Persons per room of private household
Status: This standard was approved as a departmental standard on November 19, 2012.
Persons per room refers to an indicator of the level of crowding in a private dwelling. It is calculated by dividing the number of persons in the household by the number of rooms in the dwelling.
Private household refers to a person or group of persons who occupy the same dwelling and do not have a usual place of residence elsewhere in Canada or abroad. The household universe is divided into two sub-universes on the basis of whether the household is occupying a collective dwelling or a private dwelling. The latter is a private household.
'Persons per room' is a measure of crowding that considers all rooms in a private dwelling and the number of household members. An alternative measure is the National Occupancy Standard (NOS) crowding which assesses crowding using the required number of bedrooms for a household based on the age, sex, and relationships among household members.
A higher value of "persons per room" indicates a higher level of crowding.
The "persons per room" of a household can be published as a characteristic of each member of the household.
'Persons per room' is calculated by dividing the number of persons in a private household by the number of rooms in the dwelling.
The average "persons per room" is calculated as the sum of "persons per room" of all private households divided by the number of private households.
Conformity to relevant internationally recognized standards
This standard conforms to recommendations for censuses contained in United Nations' Principles and Recommendations for Population and Housing Censuses, Revision 2, 2008. The United Nations recommends tabulations of the number of rooms and the number of occupants in housing units as a measure of crowding. The United Nations considers densities of three or more persons per room to be overcrowded under any circumstance but states that this level may be raised or lowered for national use. The United Nations recognizes that age and sex are significant factors for a detailed study of overcrowding.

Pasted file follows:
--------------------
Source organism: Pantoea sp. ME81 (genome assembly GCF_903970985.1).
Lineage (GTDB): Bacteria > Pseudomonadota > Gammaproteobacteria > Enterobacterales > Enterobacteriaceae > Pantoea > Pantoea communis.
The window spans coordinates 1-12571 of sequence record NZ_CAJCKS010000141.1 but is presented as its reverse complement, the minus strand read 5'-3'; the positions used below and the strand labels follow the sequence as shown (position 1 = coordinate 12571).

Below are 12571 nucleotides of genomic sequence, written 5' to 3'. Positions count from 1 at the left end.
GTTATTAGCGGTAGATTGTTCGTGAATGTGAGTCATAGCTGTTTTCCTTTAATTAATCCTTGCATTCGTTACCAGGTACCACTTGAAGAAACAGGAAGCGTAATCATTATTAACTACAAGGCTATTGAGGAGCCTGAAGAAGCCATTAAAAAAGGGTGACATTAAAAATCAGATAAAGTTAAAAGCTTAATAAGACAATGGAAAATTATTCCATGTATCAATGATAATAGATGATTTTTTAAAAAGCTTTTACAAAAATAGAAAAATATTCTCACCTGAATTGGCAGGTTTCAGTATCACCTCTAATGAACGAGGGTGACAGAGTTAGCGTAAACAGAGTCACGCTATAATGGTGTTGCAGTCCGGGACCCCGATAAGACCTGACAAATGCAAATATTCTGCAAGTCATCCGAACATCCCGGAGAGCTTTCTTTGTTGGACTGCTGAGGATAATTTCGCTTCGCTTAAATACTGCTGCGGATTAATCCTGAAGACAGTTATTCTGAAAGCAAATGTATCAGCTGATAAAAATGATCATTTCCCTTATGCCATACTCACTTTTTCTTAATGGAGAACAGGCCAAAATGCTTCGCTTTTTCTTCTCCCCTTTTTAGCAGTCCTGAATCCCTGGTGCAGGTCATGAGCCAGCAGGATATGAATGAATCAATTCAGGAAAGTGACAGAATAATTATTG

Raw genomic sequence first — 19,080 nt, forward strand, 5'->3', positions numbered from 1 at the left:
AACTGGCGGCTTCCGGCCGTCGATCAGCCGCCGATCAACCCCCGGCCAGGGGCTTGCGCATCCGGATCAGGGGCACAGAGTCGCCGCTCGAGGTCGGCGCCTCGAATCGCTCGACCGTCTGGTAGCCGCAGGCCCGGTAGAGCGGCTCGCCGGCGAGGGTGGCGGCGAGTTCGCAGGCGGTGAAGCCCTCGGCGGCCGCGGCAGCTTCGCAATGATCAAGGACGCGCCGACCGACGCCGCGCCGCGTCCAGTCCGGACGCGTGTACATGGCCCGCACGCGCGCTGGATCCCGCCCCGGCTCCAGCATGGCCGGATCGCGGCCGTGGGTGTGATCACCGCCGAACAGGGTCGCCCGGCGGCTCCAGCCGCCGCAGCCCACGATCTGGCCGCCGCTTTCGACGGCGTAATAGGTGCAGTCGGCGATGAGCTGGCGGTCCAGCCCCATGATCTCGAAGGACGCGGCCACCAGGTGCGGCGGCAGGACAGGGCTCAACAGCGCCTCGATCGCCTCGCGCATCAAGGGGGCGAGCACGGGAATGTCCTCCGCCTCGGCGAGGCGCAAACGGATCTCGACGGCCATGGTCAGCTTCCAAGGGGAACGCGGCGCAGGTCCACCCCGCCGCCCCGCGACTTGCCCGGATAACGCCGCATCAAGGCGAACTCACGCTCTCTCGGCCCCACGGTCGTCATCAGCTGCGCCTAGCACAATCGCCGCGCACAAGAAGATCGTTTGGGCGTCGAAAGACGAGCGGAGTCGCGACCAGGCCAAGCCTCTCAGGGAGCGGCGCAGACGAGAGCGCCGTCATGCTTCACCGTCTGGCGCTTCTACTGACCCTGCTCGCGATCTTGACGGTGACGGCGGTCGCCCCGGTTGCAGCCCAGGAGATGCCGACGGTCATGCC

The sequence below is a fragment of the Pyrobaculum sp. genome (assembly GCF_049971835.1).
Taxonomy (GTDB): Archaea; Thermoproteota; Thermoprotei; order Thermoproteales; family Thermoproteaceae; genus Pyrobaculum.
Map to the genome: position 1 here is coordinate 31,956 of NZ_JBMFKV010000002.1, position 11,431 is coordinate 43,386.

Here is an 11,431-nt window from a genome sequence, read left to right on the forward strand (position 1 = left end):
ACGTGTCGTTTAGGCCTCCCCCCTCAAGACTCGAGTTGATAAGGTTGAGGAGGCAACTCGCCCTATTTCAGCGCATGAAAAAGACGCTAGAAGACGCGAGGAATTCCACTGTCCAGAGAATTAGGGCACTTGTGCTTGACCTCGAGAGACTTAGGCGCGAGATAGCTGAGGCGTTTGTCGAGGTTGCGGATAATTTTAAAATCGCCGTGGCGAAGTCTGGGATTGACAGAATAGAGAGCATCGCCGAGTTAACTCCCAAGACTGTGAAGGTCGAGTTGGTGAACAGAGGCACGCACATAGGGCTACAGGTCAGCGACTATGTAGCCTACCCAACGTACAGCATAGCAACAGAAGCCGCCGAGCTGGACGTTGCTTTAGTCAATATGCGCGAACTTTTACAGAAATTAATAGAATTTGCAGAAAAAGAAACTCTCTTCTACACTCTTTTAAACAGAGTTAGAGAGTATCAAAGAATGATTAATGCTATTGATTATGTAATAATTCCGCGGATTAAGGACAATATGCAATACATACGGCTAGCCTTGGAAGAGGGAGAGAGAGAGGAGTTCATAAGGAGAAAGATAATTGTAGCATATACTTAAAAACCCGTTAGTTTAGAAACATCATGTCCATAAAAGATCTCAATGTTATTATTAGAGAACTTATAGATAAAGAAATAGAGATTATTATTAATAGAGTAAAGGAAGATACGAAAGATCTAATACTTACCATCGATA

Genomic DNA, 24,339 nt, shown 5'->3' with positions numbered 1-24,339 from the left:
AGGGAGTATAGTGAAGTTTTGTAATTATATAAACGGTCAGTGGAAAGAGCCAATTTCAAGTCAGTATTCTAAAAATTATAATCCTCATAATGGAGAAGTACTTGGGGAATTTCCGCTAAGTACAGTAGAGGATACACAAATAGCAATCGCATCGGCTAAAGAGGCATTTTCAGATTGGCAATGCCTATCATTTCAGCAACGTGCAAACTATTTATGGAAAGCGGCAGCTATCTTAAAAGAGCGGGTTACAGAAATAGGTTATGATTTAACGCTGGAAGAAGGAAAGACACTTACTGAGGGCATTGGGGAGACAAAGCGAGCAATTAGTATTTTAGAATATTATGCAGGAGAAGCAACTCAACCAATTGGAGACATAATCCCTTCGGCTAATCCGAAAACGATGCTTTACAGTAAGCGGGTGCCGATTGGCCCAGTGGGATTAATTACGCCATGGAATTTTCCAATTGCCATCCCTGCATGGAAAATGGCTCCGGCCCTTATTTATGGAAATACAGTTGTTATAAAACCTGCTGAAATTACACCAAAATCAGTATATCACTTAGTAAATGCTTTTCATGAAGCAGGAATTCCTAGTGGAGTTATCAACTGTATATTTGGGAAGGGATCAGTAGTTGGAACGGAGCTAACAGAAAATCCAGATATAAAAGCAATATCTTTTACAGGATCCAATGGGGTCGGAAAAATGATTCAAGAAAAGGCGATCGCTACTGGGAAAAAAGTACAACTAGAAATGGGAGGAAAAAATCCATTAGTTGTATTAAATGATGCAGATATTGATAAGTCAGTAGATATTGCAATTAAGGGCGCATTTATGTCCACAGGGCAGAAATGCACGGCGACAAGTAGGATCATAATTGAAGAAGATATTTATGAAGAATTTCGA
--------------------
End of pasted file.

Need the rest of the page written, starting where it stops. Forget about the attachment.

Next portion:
The Conference of European Statisticians Recommendations for the 2010 Censuses of Population and Housing recommends crowding be examined by cross-tabulations on the number of occupants in housing units and housing units classified by number of rooms or by number of bedrooms. It also recognized that some countries consider the number of bedrooms a more accurate indicator of overcrowding when defined by age, sex and relationships of members within the household.
- 'Persons per room' is expressed as a number ranging from 0 to the highest number on the file. November 19, 2012 to current
- Classification of number of persons per room November 19, 2012 to current
Relation to previous version
- Persons per room of private household November 19, 2012 to current
This is the current standard.
- Date modified: